Doctor admits starving or dehydrating 10 babies in UK neonatal unit; cancer care questioned
LONDON, November 30, 2012, (LifeSiteNews.com) – Two stories appearing this week in the Daily Mail have shown that the Liverpool Care Pathway, (LCP) a palliative care protocol adopted now in nearly all NHS hospitals, is being used to end the lives of sick babies and children and cancer patients who could benefit from treatment. In one, a doctor has admitted starving and dehydrating 10 babies to death in a neonatal unit in a London hospital.
The Mail also reports on concerns from the Royal College of Physicians that doctors have prescribed the LCP for patients with cancer admitted to emergency rooms when they could benefit from further treatment.
In an article appearing in the British Medical Journal the anonymous physician wrote that parents often give permission to put their sick child on a recently revised version the LCP in hopes that there will be less suffering and no “visible changes” to their child while he dies.
“Survival is often much longer than most physicians think,” the physician wrote. In his experience, “the median time from withdrawal of hydration to death was 10 days” and even physicians are “unprepared for the sometimes severe changes that they will witness in the child’s physical appearance as severe dehydration ensues”.
He adds, “I know, as they cannot, the unique horror of witnessing a child become smaller and shrunken, as the only route out of a life that has become excruciating to the patient or to the parents who love their baby.”
While public suspicion is growing over misuse of the LCP, the Mail reports that its inventors, the Marie Curie Palliative Care Institute in Liverpool, have moved forward and developed a version for sick children which includes “tick boxes” to be filled in by physicians or nurses to detail which treatments, including food and hydration, are being withdrawn.
The report by the Royal College of Physicians on the care of cancer patients admitted to emergency rooms, said doctors have been adopting a “nihilistic approach” to the care of cancer patients that has resulted in some not receiving proper care.
“There are concerns that sometimes an unnecessarily nihilistic approach to management may be adopted, particularly where the patient has evidence of secondary spread from the cancer and assumptions about futility of active treatment are made,” the report said.
It also warns that cancer patients are being put “at the back of the queue” four routine services like x-rays and antibiotics, and that in some cases physicians have failed to administer adequate pain medication.
The Mail highlights the case of one 56 year-old man who was put on the LCP immediately after his diagnosis with lung cancer when intensive care physicians decided his case was terminal. The decision went against the advice of cancer specialists who had recommended a life support machine when part of his lung collapsed and he was struggling to breathe.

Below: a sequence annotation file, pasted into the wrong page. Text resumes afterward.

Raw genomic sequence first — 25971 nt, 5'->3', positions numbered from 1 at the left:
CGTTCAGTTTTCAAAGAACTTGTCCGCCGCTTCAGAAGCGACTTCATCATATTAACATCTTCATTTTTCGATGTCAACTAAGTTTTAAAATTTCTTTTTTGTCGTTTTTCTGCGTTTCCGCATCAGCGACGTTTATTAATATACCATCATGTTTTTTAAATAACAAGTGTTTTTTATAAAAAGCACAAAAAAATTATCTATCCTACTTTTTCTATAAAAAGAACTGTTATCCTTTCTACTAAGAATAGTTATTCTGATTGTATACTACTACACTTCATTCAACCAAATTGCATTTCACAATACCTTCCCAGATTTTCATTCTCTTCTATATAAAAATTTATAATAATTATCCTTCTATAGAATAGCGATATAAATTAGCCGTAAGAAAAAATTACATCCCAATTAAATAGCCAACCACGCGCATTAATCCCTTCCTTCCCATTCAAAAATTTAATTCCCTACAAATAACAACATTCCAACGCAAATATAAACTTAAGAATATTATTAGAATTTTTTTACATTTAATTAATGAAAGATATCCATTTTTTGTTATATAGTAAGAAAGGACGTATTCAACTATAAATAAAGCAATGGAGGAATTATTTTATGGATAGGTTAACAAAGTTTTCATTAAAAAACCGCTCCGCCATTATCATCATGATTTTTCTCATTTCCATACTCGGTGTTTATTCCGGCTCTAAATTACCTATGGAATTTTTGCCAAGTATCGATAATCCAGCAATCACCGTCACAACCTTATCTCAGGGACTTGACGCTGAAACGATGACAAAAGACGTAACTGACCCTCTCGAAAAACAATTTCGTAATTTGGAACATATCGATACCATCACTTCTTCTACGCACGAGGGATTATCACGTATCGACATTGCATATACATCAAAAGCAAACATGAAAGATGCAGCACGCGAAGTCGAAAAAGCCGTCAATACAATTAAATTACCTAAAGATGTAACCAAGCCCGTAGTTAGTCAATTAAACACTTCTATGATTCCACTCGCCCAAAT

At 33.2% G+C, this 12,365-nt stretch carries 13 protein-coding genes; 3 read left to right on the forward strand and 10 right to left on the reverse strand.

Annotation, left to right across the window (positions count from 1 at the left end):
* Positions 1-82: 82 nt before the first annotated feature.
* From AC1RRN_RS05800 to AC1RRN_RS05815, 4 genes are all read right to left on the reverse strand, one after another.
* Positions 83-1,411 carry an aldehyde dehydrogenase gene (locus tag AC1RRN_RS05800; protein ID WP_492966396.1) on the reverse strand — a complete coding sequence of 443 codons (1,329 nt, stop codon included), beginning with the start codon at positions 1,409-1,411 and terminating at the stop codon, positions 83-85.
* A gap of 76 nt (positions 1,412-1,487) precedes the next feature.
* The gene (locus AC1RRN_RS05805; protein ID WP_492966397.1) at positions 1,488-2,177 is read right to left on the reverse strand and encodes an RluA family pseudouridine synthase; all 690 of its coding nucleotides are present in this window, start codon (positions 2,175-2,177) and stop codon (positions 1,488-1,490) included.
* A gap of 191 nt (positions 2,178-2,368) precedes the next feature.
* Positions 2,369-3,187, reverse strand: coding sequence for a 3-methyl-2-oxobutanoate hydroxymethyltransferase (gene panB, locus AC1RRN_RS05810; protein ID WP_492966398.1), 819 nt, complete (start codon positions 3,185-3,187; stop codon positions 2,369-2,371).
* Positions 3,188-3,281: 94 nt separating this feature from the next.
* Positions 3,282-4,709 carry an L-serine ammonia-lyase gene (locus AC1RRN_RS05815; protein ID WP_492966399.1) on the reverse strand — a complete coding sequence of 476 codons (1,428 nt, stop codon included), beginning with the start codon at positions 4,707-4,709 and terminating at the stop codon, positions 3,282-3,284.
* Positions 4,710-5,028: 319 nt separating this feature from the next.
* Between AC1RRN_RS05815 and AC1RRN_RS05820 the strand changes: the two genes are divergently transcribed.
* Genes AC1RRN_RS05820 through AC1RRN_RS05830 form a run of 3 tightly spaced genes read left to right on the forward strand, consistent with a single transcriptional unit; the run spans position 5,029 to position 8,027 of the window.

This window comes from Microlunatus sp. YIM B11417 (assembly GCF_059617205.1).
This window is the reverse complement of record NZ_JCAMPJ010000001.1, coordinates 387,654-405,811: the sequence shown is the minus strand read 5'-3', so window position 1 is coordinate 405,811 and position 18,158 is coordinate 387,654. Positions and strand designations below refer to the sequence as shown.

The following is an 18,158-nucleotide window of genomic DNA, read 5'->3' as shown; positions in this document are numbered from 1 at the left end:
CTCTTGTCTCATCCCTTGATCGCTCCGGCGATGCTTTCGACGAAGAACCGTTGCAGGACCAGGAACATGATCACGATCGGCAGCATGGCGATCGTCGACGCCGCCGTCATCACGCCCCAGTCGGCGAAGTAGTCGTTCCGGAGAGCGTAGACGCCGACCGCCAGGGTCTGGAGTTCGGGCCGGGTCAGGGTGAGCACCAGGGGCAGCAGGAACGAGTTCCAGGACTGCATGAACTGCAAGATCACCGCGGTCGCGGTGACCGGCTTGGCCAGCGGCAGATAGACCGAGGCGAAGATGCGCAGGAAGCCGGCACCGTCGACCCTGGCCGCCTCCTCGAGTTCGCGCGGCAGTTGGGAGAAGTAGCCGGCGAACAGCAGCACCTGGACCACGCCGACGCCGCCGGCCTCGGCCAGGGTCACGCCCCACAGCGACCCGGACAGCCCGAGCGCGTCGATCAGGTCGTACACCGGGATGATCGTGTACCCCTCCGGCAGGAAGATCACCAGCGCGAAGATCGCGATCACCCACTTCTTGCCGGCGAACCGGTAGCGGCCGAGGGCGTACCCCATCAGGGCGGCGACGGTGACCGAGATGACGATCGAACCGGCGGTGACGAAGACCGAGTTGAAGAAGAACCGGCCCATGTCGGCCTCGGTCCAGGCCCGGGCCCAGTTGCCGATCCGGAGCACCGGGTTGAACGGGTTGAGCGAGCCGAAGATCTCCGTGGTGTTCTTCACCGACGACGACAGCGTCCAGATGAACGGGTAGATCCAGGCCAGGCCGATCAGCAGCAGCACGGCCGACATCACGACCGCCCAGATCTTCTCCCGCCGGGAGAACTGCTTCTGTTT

The Mail quotes Bernadette Lloyd, a hospice paediatric nurse who wrote expressing her concerns to the Cabinet Office and the Department of Health, saying that parents often “feel coerced,” to put their sick child on the pathway at a traumatic and vulnerable time.
“It is very difficult to predict death,” Lloyd wrote. “I have seen a ‘reasonable’ number of children recover after being taken off the pathway,” she added. “I have also seen children die in terrible thirst because fluids are withdrawn from them until they die.”
She described the “agonising” death of a 14 year-old boy from dehydration who died with his tongue stuck to the roof of his mouth. “This is euthanasia by the backdoor,” she said.
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When it was introduced in the late 1990s, politicians and patients’ rights groups were told that the Liverpool Care Pathway for the Dying Patient, was intended to relieve suffering in the last hours – days at most – of terminal illness. It allows the refusal or withdrawal of food and hydration as well as the suspension of anything but comfort care and the administering of sedatives that can hasten death. In cases where a patient is so close to death that his organs are failing, fluids cannot be processed and ethicists agree that sedatives to ease pain and distress are warranted.
Since then, however, the LCP has come under increasing criticism as stories continue to emerge of the protocol being used to dehydrate and starve to death vulnerable patients who would otherwise recover and live if given proper care and treatment. In most cases that come to light, families and patients are not told by hospital staff that the LCP has been initiated.
Last month, the Association of Palliative Medicine (APM) announced it had ordered a review into the concerns, to be organised by the National End of Life Care Programme, an NHS affiliate who have recently defended the LCP. Health Secretary, Jeremy Hunt, says he plans to make it a legal right for patients and their families to be informed of end-of-life care decisions, as part of changes to the NHS Constitution.
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